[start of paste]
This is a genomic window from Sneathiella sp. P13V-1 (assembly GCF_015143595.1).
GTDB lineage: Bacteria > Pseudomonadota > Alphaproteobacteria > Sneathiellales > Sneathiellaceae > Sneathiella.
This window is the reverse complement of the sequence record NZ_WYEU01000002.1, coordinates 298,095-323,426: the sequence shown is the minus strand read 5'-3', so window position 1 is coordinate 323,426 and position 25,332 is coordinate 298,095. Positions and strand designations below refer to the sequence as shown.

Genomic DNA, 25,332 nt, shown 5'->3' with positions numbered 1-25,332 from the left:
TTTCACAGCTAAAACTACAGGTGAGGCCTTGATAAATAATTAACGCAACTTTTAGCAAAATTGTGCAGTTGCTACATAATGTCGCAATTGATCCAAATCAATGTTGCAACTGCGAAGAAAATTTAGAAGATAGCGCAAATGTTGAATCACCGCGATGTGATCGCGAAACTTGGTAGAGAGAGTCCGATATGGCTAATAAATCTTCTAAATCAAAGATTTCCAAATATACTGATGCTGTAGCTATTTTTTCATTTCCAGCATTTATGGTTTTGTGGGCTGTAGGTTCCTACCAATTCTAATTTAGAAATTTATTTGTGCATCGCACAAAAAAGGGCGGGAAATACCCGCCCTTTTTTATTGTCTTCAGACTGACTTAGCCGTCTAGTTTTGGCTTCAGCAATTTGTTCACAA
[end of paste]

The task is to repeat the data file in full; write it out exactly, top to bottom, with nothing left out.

This is a genomic window from Sneathiella sp. P13V-1 (assembly GCF_015143595.1).
GTDB lineage: Bacteria > Pseudomonadota > Alphaproteobacteria > Sneathiellales > Sneathiellaceae > Sneathiella.
This window is the reverse complement of the sequence record NZ_WYEU01000002.1, coordinates 298,095-323,426: the sequence shown is the minus strand read 5'-3', so window position 1 is coordinate 323,426 and position 25,332 is coordinate 298,095. Positions and strand designations below refer to the sequence as shown.

Genomic DNA, 25,332 nt, shown 5'->3' with positions numbered 1-25,332 from the left:
TTTCACAGCTAAAACTACAGGTGAGGCCTTGATAAATAATTAACGCAACTTTTAGCAAAATTGTGCAGTTGCTACATAATGTCGCAATTGATCCAAATCAATGTTGCAACTGCGAAGAAAATTTAGAAGATAGCGCAAATGTTGAATCACCGCGATGTGATCGCGAAACTTGGTAGAGAGAGTCCGATATGGCTAATAAATCTTCTAAATCAAAGATTTCCAAATATACTGATGCTGTAGCTATTTTTTCATTTCCAGCATTTATGGTTTTGTGGGCTGTAGGTTCCTACCAATTCTAATTTAGAAATTTATTTGTGCATCGCACAAAAAAGGGCGGGAAATACCCGCCCTTTTTTATTGTCTTCAGACTGACTTAGCCGTCTAGTTTTGGCTTCAGCAATTTGTTCACAA